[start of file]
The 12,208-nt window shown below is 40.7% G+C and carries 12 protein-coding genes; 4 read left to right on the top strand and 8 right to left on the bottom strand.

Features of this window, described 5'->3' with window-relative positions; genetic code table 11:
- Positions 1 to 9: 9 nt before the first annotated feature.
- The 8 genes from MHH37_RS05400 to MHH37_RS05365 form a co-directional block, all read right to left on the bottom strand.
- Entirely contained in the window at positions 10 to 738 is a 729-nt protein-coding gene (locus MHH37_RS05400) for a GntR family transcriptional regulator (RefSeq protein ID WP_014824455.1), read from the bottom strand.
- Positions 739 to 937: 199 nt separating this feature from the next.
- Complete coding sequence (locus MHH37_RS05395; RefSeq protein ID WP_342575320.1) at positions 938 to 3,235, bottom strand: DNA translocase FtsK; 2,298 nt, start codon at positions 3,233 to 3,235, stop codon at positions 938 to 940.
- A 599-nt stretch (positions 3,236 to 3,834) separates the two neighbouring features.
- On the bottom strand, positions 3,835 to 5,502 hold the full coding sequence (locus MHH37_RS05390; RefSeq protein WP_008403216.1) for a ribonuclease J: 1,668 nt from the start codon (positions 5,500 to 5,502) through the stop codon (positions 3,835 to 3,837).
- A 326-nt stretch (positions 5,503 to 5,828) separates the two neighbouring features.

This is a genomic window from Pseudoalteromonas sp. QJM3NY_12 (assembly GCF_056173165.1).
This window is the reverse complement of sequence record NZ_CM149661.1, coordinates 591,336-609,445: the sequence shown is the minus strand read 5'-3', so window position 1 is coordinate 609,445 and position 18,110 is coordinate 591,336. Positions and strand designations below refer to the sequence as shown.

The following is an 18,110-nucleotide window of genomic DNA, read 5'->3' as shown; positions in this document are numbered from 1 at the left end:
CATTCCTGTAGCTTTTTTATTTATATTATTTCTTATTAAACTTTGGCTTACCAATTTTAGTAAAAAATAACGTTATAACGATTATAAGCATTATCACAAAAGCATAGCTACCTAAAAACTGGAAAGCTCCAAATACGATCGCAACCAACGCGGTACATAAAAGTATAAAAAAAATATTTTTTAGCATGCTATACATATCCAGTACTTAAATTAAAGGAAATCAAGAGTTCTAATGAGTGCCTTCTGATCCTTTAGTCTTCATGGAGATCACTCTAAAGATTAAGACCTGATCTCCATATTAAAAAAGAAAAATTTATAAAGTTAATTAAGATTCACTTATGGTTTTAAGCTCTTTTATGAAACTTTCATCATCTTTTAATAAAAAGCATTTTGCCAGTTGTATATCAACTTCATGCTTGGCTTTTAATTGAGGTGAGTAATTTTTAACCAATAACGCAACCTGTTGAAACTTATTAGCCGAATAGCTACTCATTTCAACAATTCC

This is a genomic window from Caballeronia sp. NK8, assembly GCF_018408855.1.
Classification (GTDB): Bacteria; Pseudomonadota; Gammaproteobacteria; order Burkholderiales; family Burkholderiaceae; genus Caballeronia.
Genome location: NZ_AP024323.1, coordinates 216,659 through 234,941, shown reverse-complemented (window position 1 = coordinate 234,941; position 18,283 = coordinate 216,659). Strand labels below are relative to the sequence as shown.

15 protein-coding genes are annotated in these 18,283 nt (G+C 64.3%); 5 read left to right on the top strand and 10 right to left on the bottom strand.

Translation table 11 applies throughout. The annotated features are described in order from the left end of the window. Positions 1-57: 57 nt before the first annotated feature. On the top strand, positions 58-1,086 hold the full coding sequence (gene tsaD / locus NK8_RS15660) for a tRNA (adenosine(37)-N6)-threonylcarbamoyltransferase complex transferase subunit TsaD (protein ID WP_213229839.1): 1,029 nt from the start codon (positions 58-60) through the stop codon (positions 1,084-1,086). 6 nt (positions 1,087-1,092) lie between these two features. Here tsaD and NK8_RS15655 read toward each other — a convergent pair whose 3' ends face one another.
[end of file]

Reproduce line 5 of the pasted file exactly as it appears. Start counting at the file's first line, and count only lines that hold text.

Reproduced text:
- Entirely contained in the window at positions 10 to 738 is a 729-nt protein-coding gene (locus MHH37_RS05400) for a GntR family transcriptional regulator (RefSeq protein ID WP_014824455.1), read from the bottom strand.